In a small laboratory on the fourth floor of Kansas University's Malott Hall, Jeffrey Aube and his staff are conducting research which may have a significant impact on future developments in medicine.
Aube, an assistant professor of medicinal chemistry who also teaches in the School of Pharmacy, is studying how the three-dimensional shapes of molecules affect their properties. He was recently awarded a prestigious Eli Lilly and Co. grant for this study.
The Lilly grant is awarded nationally to three chemists for $10,000 a year for two years. Last year a Lilly award went to Thomas Engler, an assistant professor in KU's chemistry department.
"For two awards to go to KU in two years is really amazing," Aube said.
Molecules, according to Aube, may be mirror images of each other, but that does not mean that they are identical. Instead, they come in left-handed and right-handed forms.
IN EXPLAINING this property, Aube uses a hand-and-glove analogy. While the left hand is a mirror image of the right, a left-handed glove will not fit the right hand correctly. Likewise, molecules can be mirror images but different.
"We're interested in this property and how to make molecules only left-handed or right-handed," he said. "This is where the connection to the drug industry and human health comes into it."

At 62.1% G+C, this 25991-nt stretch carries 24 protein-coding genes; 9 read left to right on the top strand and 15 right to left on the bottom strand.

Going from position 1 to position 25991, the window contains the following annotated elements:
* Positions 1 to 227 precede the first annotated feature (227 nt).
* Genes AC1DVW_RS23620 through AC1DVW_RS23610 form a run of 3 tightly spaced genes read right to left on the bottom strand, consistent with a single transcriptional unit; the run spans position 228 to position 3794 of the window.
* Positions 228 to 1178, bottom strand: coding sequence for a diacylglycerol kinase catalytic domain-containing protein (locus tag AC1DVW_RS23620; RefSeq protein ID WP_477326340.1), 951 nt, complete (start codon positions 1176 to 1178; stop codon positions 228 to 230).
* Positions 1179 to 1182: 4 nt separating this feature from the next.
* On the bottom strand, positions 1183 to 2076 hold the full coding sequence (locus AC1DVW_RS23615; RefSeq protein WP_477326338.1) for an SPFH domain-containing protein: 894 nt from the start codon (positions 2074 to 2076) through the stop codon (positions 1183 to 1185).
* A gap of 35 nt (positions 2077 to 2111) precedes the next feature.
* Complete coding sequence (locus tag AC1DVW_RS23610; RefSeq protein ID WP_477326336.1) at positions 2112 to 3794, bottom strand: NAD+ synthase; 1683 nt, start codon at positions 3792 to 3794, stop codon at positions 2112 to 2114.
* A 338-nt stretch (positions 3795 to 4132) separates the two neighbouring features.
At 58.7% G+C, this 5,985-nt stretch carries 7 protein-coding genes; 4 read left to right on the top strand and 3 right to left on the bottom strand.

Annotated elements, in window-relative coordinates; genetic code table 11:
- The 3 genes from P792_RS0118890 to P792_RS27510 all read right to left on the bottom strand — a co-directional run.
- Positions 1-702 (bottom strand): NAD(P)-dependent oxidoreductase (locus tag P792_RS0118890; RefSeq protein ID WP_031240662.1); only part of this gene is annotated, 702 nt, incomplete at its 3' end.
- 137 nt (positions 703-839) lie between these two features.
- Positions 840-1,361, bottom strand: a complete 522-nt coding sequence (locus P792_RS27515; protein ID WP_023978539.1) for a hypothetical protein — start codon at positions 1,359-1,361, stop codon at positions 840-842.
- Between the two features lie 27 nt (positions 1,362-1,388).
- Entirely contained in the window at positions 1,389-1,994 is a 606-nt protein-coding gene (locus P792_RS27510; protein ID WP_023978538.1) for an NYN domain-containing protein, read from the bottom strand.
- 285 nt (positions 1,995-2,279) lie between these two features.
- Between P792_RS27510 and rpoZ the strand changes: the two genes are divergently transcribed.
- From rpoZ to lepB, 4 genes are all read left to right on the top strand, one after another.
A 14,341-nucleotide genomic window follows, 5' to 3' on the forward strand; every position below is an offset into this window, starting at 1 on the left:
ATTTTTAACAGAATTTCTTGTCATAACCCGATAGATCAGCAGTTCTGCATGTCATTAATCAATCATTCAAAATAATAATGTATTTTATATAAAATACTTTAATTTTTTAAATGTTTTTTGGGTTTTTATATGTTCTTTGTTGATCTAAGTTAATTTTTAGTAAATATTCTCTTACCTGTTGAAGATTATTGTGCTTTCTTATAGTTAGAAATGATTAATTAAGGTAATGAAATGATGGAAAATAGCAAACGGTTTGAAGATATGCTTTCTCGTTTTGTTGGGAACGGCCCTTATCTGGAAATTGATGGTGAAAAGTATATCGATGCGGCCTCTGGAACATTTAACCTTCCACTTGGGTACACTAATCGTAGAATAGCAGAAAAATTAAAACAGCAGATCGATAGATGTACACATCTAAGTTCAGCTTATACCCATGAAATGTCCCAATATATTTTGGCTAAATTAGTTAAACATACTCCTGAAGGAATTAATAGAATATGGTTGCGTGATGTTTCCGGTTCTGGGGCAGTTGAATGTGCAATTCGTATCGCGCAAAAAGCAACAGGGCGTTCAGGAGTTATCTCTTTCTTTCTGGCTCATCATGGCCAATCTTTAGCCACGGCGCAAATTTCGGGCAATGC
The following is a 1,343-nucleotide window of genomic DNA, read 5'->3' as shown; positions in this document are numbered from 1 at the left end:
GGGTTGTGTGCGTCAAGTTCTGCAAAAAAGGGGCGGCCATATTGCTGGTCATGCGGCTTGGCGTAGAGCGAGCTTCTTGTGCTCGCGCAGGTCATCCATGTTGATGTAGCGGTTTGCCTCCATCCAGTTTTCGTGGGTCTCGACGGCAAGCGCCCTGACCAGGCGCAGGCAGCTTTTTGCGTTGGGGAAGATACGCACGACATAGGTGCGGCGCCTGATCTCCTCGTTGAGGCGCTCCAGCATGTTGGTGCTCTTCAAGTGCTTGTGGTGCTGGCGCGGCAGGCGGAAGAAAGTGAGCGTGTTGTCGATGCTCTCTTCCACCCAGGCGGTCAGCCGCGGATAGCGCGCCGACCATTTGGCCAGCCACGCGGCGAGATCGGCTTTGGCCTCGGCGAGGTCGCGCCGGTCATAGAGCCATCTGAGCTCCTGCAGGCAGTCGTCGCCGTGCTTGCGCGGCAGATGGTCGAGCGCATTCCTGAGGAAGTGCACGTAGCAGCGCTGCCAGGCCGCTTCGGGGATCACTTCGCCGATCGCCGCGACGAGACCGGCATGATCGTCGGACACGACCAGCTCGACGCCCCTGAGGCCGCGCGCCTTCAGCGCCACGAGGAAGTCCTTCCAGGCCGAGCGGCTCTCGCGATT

This left-handedness or right-handedness can affect the way molecules react to each other, and that includes molecules of DNA, enzymes, protein and antibodies, he said.
"These all exist in the human body as only a one-handed form (left or right)," he said.
Additionally, this "handedness" can have an impact on how drugs interact with other molecules in a person's body, according to Aube.
"Drugs have very different properties depending on if they're left- or right-handed," he said. "The right-handed (version) might have a property you want, and the left-handed (form) might not have any activity at all or, even worse, an activity that is different than what you want.
"THEY CAN make a difference, but they don't always. . . A lot of time it's not going to make any difference, but you can't count on that."
As new drugs have been developed over the past 10 to 20 years, this factor is being taken more seriously. It's all part of understanding the way drugs do what they do, he said.
"Nowadays in drug development, people are taking care to pay attention to this property," he said.
Aube emphasized that he and his staff are not drug designers. Instead, they are interested in creating chemical reactions, and the results of these studies he hopes will prove useful to other fields, including those professionals developing drugs.
"We want to make it easy to make right-handed molecules if that's what's needed or left-handed molecules, so this issue's no longer an obstacle," Aube said. "Right now it's hard to do and expensive.
"We're like an architect, adding a few more tools in the tool basket."